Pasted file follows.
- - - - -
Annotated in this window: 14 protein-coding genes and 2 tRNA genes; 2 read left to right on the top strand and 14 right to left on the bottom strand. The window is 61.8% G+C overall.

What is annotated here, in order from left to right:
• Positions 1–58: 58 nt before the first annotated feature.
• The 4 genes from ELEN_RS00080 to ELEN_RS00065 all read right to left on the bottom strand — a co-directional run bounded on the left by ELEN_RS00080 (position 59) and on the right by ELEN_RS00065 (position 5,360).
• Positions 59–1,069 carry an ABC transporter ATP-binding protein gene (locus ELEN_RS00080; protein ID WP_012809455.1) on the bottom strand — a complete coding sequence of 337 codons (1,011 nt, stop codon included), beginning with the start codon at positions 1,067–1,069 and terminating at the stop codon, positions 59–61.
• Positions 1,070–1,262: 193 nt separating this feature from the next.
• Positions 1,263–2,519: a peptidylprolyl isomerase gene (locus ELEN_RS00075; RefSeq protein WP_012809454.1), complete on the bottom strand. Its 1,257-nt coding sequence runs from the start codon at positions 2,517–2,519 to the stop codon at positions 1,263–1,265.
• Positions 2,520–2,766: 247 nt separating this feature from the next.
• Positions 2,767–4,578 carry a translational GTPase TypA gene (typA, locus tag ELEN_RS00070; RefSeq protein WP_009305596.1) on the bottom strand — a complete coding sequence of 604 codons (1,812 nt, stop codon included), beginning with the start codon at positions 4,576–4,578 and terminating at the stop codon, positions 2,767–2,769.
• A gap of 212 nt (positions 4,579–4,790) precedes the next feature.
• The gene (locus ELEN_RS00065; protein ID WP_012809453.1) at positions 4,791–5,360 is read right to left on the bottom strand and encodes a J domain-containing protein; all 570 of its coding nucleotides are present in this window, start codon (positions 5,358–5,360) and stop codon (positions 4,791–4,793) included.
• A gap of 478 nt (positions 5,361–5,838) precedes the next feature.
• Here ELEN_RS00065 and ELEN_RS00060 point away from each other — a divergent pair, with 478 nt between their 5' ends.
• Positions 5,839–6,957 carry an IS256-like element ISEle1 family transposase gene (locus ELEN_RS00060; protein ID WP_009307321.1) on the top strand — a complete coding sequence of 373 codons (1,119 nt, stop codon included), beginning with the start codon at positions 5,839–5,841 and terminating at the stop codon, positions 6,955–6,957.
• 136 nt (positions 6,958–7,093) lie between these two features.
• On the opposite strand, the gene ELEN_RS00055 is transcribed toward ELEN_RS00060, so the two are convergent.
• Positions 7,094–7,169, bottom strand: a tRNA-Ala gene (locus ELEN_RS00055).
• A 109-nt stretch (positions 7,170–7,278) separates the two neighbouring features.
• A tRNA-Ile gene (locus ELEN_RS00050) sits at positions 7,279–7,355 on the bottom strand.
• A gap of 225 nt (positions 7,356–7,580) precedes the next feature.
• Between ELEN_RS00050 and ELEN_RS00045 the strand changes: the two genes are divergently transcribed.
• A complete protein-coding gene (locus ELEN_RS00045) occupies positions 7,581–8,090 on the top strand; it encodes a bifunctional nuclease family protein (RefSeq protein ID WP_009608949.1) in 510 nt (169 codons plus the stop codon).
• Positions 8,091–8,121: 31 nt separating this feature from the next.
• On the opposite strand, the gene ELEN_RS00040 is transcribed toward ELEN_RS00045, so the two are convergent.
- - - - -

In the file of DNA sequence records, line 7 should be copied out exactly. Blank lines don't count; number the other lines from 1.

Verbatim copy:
• Positions 1,263–2,519: a peptidylprolyl isomerase gene (locus ELEN_RS00075; RefSeq protein WP_012809454.1), complete on the bottom strand. Its 1,257-nt coding sequence runs from the start codon at positions 2,517–2,519 to the stop codon at positions 1,263–1,265.